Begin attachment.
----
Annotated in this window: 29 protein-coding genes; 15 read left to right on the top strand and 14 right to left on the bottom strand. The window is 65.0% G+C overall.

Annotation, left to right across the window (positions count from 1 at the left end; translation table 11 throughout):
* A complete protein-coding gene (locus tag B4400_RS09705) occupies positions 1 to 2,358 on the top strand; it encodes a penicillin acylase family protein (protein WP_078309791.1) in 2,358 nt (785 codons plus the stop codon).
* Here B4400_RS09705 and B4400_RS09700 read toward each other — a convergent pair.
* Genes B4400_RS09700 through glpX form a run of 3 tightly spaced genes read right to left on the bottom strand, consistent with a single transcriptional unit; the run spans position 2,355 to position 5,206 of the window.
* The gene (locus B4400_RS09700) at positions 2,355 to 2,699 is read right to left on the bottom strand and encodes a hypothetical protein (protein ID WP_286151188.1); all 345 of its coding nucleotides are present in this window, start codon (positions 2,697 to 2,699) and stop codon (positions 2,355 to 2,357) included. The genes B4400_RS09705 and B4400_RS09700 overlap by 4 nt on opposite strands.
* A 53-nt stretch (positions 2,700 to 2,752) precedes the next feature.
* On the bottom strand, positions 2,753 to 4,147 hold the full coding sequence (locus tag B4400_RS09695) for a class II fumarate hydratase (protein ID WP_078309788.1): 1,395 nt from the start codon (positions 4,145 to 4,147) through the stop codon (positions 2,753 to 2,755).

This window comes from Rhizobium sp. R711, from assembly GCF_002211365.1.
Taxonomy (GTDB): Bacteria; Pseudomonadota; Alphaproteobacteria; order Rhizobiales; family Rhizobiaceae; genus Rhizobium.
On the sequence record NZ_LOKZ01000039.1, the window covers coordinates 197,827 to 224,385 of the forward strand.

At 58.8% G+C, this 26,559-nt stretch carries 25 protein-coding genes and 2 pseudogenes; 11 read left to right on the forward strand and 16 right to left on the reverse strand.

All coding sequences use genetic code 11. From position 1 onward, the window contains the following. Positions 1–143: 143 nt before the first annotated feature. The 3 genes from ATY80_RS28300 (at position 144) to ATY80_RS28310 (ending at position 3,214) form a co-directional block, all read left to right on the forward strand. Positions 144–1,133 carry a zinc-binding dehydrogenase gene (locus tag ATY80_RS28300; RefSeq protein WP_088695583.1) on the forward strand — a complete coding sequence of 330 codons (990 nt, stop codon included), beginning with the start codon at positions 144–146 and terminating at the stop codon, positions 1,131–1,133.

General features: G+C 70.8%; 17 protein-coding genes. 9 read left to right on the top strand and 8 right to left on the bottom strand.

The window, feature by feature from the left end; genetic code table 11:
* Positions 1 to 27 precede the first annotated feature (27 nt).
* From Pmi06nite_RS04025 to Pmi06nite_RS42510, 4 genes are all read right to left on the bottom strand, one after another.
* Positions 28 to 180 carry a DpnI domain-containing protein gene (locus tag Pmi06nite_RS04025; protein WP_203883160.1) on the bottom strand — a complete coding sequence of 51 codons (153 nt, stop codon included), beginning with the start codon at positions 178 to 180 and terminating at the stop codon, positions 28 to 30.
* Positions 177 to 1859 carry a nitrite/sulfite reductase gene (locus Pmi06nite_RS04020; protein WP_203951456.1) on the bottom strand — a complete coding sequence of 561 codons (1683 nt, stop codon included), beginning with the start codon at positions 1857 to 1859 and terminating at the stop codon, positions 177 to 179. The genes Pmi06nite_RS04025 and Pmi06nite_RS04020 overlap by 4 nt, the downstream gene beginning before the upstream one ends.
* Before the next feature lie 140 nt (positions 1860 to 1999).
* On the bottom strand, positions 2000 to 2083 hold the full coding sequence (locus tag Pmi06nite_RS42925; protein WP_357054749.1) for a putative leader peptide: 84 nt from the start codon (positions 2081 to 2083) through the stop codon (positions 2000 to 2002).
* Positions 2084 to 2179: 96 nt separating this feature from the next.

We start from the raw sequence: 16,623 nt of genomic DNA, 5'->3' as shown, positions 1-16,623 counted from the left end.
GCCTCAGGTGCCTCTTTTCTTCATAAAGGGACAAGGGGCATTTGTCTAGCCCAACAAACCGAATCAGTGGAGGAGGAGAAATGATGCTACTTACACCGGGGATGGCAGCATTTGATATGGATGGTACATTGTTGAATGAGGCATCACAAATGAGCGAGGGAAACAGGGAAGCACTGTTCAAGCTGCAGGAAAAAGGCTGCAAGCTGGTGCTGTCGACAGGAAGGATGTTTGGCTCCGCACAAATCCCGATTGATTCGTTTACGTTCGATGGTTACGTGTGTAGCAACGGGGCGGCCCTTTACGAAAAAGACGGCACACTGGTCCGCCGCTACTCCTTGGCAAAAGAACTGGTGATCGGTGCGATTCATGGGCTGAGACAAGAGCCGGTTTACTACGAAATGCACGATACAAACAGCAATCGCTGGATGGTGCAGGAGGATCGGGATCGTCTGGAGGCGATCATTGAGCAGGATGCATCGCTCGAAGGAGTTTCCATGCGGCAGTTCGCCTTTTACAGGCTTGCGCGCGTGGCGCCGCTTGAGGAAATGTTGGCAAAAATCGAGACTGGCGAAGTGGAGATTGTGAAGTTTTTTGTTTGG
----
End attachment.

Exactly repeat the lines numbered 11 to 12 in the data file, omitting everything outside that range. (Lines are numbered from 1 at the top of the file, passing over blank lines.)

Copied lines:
On the sequence record NZ_LOKZ01000039.1, the window covers coordinates 197,827 to 224,385 of the forward strand.

At 58.8% G+C, this 26,559-nt stretch carries 25 protein-coding genes and 2 pseudogenes; 11 read left to right on the forward strand and 16 right to left on the reverse strand.